17 PHS Policy on Humane Care and Use of Laboratory Animals 11 Category 2 Evaluated by the Institution. All of the institution s programs and facilities (including satellite facilities) for activities involving animals have been evaluated by the IACUC. These programs and facilities will be reevaluated by the IACUC at least once every six months, in accordance with IV.B.1. and 2. of this Policy, and reports will be prepared in accordance with IV.B.3. of this Policy. The most recent semiannual report of the IACUC evaluation shall be submitted to OLAW with the Assurance. 3. Institutional Animal Care and Use Committee a. The Chief Executive Offcer shall appoint an IACUC, qualified through the experience and expertise of its members to oversee the institution s animal program, facilities, and procedures. 5 b. The Assurance must include the names, 6 position titles, and credentials of the IACUC chairperson and the members. The committee shall consist of no fewer than five members, and shall include at least: (1) one Doctor of Veterinary Medicine, with training or experience in laboratory animal science and medicine, who has direct or delegated program authority and responsibility for activities involving animals at the institution (see IV.A.1.c.); (2) one practicing scientist experienced in research involving animals; (3) one member whose primary concerns are in a nonscientific area (e.g., ethicist, lawyer, and member of the clergy); and (4) one individual who is not affliated with the institution in any way other than as a member of the IACUC, and is not a member of the immediate family of a person who is affliated with the institution. c. An individual who meets the requirements of more than one of the categories detailed in IV.A.3.b.(1)-(4) of this Policy may fulfill more than one requirement. However, no committee may consist of fewer than five members. 5 The Health Research Extension Act of 1985 requires the IACUC to be appointed by the Chief Executive Offcer (CEO) of the entity for which the committee is established. OLAW considers the CEO to be the highest operating offcial of the organization (such as the President of a University). If the CEO delegates authority to appoint the IACUC then the delegation must be specific and in writing. The CEO may or may not be the Institutional Offcial as defined by this Policy (see definition at III.G.). 6 Institutions may, at their discretion, represent the names of members other than the chairperson and veterinarian with program authority (see IV.A.3.) by using numbers or other symbols in submissions to OLAW. Suffcient information for OLAW to determine that all appointees are appropriately qualified must be provided. The identity of each member must be readily ascertainable by the institution and available to authorized OLAW or other PHS representatives upon request.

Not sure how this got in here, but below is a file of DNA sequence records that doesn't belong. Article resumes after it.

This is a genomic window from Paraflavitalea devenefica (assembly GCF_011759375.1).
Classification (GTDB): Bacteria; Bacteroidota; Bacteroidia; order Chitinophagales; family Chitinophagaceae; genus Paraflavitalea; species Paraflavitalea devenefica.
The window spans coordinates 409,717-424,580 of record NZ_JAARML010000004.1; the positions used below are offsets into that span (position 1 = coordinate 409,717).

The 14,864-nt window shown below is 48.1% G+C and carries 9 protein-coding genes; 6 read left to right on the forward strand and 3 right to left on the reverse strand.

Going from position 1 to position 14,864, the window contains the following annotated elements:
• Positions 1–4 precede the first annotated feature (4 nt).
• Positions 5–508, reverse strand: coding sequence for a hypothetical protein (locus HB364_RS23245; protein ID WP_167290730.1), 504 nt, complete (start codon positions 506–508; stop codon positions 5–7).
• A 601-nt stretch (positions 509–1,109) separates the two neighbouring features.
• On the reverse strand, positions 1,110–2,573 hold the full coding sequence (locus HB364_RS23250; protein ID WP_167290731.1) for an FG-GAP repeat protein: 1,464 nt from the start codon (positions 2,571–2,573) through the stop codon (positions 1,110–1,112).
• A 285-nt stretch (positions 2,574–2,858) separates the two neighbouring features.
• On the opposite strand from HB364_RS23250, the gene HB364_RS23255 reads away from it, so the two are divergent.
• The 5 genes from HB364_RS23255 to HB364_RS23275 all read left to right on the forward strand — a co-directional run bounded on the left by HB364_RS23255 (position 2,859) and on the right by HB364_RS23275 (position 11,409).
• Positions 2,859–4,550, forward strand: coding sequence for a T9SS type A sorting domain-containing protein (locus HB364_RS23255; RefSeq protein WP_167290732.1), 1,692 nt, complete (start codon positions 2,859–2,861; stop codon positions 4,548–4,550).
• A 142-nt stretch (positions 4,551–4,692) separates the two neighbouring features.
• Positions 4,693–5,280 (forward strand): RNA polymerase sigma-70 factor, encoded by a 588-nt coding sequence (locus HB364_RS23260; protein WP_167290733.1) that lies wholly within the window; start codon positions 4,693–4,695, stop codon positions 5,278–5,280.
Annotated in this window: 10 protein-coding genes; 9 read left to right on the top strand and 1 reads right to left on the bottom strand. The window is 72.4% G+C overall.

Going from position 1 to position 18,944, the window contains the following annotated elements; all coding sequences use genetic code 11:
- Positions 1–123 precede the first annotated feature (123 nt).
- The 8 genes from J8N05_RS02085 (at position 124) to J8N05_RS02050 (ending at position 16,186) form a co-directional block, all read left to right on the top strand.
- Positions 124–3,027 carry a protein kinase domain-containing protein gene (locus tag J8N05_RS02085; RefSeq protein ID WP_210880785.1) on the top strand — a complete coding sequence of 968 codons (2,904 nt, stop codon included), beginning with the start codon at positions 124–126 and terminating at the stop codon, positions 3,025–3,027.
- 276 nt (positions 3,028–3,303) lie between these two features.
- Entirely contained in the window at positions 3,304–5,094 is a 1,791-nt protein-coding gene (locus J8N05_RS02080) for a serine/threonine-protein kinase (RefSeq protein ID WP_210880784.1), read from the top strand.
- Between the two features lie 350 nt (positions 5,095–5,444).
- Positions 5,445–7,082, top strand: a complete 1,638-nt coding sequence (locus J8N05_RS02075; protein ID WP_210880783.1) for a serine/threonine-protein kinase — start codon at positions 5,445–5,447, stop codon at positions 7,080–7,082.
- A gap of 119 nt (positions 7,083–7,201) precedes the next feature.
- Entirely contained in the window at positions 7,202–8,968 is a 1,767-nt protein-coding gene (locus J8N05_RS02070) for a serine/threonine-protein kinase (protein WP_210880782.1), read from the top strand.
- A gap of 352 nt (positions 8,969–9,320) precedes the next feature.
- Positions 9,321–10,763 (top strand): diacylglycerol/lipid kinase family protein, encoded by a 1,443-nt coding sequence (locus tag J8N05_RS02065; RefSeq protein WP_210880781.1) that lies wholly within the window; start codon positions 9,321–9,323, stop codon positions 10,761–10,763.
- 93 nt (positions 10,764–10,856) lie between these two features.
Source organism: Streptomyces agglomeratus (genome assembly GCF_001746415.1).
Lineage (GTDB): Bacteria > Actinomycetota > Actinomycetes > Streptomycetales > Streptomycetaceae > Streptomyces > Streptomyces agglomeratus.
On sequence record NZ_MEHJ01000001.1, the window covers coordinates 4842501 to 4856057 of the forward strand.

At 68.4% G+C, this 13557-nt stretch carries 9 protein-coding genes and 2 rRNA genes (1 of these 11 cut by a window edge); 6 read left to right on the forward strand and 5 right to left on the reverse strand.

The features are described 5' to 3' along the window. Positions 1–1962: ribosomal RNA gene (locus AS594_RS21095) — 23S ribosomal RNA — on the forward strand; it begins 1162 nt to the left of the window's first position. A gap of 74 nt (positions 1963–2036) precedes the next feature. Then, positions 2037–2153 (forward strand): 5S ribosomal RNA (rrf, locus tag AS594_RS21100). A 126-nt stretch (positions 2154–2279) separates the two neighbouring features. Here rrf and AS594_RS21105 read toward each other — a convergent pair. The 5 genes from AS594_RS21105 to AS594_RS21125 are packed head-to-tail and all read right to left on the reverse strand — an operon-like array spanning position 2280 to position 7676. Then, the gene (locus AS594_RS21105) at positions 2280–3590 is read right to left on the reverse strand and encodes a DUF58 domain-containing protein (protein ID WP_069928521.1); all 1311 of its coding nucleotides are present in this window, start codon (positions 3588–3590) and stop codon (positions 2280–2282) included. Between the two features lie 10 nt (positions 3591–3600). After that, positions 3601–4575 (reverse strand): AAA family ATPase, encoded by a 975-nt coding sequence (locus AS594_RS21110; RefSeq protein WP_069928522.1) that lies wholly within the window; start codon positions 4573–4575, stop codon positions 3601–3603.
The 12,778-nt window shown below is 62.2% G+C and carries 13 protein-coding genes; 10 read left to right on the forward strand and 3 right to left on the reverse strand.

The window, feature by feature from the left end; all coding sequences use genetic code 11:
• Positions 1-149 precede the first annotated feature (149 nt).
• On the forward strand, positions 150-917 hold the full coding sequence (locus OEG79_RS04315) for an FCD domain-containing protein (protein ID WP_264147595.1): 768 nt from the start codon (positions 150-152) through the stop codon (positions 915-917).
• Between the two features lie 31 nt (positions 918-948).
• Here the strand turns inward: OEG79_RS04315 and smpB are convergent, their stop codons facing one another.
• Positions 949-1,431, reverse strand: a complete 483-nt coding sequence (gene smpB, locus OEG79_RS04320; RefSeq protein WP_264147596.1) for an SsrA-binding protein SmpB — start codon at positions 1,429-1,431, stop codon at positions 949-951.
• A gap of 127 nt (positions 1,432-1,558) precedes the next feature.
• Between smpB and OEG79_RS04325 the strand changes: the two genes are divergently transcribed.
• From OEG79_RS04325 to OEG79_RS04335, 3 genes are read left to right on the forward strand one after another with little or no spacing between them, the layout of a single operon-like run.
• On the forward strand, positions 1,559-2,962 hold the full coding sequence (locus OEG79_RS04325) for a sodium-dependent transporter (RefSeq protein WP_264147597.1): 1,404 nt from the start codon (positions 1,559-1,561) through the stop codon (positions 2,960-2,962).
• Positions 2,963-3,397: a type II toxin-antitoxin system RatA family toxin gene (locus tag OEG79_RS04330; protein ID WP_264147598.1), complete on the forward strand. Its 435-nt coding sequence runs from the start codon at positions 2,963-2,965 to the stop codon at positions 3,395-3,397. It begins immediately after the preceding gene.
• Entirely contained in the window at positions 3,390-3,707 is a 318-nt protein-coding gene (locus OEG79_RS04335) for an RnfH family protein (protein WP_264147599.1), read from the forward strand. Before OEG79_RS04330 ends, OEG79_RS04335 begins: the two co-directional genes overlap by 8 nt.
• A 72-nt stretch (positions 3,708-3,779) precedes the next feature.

18 12 Implementation by Institutions B. Functions of the Institutional Animal Care and Use Committee As an agent of the institution, the IACUC shall with respect to PHSconducted or supported activities: 1. review at least once every six months the institution s program for humane care and use of animals, using the Guide as a basis for evaluation; 7 2. inspect at least once every six months all of the institution s animal facilities (including satellite facilities) using the Guide as a basis for evaluation; 3. prepare reports of the IACUC evaluations conducted as required by IV.B.1. and 2. of this Policy, and submit the reports to the Institutional Offcial; 8 (The reports must meet the following criteria: a. The reports shall be updated at least once every six months upon completion of the required semiannual evaluations. b. The reports shall be maintained by the institution and made available to OLAW upon request. c. The reports must contain a description of the nature and extent of the institution s adherence to the Guide and this Policy and must identify specifically any departures from the provisions of the Guide and this Policy, and must state the reasons for each departure. d. The reports must distinguish significant deficiencies from minor deficiencies. A significant deficiency is one that, consistent with this Policy, and, in the judgment of the IACUC and the Institutional Offcial, is or may be a threat to the health or safety of the animals. If program or facility deficiencies are noted, the reports must contain a reasonable and specific plan and schedule for correcting each deficiency. e. If some or all of the institution s facilities are accredited by AAALAC or another accrediting body recognized by the PHS, the report should identify those facilities as such.) 7 This Policy requires that Assured institutions base their programs of animal care and use on the Guide for the Care and Use of Laboratory Animals and that they comply with the applicable regulations (9 CFR, Subchapter A) issued by USDA under the Animal Welfare Act. The Guide may differ from USDA regulations in some respects. Compliance with applicable USDA regulations is an absolute requirement of this Policy. 8 The IACUC may, at its discretion, determine the best means of conducting an evaluation of the institution s programs and facilities. The IACUC may invite ad hoc consultants to assist in conducting the evaluation. However, the IACUC remains responsible for the evaluation and report.